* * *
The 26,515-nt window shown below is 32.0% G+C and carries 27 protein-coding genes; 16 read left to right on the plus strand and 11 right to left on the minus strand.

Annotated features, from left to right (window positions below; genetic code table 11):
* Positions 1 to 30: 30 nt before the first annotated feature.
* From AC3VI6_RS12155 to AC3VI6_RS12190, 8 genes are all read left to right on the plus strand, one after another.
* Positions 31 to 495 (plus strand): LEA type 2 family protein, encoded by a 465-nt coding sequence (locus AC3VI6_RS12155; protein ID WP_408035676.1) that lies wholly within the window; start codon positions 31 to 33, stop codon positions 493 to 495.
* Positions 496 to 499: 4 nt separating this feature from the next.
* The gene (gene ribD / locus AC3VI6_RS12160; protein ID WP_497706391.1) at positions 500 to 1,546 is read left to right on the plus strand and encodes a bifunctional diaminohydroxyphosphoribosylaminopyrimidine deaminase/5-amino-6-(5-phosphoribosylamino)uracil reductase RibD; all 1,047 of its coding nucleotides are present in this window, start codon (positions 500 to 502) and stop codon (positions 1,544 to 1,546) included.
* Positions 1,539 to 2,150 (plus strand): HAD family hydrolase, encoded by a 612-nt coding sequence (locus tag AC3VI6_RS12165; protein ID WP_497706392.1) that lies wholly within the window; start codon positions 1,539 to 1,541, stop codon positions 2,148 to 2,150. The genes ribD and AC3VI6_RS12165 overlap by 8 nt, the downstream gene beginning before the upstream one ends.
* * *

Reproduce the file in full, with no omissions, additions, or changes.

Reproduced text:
The 26,515-nt window shown below is 32.0% G+C and carries 27 protein-coding genes; 16 read left to right on the plus strand and 11 right to left on the minus strand.

Annotated features, from left to right (window positions below; genetic code table 11):
* Positions 1 to 30: 30 nt before the first annotated feature.
* From AC3VI6_RS12155 to AC3VI6_RS12190, 8 genes are all read left to right on the plus strand, one after another.
* Positions 31 to 495 (plus strand): LEA type 2 family protein, encoded by a 465-nt coding sequence (locus AC3VI6_RS12155; protein ID WP_408035676.1) that lies wholly within the window; start codon positions 31 to 33, stop codon positions 493 to 495.
* Positions 496 to 499: 4 nt separating this feature from the next.
* The gene (gene ribD / locus AC3VI6_RS12160; protein ID WP_497706391.1) at positions 500 to 1,546 is read left to right on the plus strand and encodes a bifunctional diaminohydroxyphosphoribosylaminopyrimidine deaminase/5-amino-6-(5-phosphoribosylamino)uracil reductase RibD; all 1,047 of its coding nucleotides are present in this window, start codon (positions 500 to 502) and stop codon (positions 1,544 to 1,546) included.
* Positions 1,539 to 2,150 (plus strand): HAD family hydrolase, encoded by a 612-nt coding sequence (locus tag AC3VI6_RS12165; protein ID WP_497706392.1) that lies wholly within the window; start codon positions 1,539 to 1,541, stop codon positions 2,148 to 2,150. The genes ribD and AC3VI6_RS12165 overlap by 8 nt, the downstream gene beginning before the upstream one ends.